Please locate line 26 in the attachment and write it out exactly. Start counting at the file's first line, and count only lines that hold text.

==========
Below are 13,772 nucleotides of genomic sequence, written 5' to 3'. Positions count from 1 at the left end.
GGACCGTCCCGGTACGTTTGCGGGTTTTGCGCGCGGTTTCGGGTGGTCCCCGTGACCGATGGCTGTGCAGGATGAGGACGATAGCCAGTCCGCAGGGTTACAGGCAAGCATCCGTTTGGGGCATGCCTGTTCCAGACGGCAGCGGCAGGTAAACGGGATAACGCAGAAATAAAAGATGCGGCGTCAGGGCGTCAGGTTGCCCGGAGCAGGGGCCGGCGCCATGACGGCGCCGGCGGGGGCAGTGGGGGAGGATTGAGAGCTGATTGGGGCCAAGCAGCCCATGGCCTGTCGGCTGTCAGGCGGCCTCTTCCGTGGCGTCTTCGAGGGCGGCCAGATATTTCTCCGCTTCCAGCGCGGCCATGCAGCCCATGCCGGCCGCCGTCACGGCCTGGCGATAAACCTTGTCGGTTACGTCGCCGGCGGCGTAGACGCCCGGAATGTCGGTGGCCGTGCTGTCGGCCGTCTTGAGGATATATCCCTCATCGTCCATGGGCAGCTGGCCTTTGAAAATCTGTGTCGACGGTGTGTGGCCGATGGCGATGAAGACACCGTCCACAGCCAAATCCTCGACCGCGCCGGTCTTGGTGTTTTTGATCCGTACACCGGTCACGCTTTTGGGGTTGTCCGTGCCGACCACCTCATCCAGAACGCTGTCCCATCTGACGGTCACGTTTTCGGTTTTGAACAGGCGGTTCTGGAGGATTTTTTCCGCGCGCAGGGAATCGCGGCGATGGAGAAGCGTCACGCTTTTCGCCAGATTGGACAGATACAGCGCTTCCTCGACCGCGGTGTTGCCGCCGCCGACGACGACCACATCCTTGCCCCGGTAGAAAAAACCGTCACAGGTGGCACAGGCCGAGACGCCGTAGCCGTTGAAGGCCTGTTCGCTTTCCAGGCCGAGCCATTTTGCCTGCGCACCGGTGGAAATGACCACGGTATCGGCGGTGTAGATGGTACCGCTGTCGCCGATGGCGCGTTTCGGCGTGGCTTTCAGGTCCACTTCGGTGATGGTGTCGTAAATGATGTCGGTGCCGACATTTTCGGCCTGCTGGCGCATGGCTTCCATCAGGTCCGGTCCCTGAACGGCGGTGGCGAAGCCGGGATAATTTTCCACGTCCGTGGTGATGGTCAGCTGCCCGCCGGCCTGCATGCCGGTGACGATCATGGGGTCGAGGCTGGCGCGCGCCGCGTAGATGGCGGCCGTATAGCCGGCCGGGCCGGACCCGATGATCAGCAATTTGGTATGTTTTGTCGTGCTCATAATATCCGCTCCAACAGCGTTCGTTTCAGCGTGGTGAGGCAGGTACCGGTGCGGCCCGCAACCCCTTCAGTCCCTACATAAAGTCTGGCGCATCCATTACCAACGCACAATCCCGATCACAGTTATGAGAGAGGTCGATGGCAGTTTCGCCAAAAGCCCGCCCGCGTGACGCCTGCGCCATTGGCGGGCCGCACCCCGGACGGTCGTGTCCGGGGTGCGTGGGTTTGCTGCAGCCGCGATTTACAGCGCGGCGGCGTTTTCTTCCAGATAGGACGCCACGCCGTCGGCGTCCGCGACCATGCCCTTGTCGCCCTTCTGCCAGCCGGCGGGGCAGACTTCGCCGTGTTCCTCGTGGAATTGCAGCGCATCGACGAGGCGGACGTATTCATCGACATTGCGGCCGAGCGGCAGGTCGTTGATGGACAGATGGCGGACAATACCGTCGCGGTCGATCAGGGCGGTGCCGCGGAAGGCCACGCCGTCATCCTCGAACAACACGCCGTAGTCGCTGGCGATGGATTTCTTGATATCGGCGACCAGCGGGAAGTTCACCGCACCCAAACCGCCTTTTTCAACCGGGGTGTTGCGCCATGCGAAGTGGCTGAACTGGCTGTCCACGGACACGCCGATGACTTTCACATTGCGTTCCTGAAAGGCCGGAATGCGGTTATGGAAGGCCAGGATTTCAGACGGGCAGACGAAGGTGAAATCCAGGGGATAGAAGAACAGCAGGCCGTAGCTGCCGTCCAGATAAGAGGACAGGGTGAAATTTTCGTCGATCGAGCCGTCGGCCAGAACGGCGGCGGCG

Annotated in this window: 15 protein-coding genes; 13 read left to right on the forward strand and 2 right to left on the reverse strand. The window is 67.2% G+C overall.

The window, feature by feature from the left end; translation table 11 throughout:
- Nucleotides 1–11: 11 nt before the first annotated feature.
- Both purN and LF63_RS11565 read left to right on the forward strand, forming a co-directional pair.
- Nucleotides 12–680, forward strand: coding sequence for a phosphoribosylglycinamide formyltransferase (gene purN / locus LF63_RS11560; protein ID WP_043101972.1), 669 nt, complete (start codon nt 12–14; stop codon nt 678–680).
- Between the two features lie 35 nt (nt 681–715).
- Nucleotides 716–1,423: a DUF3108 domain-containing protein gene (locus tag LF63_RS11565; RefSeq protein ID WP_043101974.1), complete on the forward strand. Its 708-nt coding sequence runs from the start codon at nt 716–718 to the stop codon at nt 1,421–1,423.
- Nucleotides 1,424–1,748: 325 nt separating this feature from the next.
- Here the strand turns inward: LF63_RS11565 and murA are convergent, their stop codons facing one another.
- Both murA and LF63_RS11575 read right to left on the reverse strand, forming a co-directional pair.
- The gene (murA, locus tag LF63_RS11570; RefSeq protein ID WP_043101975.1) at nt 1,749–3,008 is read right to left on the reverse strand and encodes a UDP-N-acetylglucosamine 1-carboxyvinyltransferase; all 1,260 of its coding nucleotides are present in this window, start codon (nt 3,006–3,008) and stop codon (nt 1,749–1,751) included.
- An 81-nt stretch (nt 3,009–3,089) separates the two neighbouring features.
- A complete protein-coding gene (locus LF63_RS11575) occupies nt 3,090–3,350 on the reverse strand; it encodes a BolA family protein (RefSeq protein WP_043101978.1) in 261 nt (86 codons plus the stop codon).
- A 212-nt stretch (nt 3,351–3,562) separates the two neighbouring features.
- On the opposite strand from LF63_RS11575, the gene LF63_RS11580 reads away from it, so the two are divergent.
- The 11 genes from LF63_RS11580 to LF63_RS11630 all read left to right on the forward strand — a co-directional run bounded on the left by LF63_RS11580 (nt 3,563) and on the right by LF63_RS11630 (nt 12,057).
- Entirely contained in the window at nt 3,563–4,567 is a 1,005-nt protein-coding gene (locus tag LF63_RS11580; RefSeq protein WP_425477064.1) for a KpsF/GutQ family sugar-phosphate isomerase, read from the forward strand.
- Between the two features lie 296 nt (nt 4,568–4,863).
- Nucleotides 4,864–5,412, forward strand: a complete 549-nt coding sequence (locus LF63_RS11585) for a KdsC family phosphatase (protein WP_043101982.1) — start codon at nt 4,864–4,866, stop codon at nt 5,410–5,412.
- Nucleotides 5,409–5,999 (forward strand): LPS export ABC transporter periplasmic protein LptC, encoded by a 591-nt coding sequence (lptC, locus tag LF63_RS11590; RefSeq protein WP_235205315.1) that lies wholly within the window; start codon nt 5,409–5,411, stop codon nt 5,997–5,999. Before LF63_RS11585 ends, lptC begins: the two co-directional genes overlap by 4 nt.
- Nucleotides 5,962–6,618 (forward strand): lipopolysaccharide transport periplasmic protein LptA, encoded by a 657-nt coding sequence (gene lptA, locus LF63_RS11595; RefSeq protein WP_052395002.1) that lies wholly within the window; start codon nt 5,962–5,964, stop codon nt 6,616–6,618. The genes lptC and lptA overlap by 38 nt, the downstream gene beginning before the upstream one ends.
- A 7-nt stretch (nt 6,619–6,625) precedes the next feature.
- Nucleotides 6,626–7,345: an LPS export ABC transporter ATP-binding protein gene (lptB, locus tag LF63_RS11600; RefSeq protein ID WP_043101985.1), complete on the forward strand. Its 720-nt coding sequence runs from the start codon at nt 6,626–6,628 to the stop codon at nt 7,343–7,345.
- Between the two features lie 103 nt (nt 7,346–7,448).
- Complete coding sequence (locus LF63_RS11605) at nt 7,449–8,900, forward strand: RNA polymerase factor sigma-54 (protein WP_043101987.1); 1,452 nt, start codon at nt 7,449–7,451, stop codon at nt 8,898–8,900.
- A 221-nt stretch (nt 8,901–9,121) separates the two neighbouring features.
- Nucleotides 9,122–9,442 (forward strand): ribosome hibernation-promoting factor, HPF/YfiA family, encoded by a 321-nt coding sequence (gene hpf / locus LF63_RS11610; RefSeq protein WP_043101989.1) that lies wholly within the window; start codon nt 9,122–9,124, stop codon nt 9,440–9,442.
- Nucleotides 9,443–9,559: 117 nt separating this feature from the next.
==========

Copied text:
- Between the two features lie 103 nt (nt 7,346–7,448).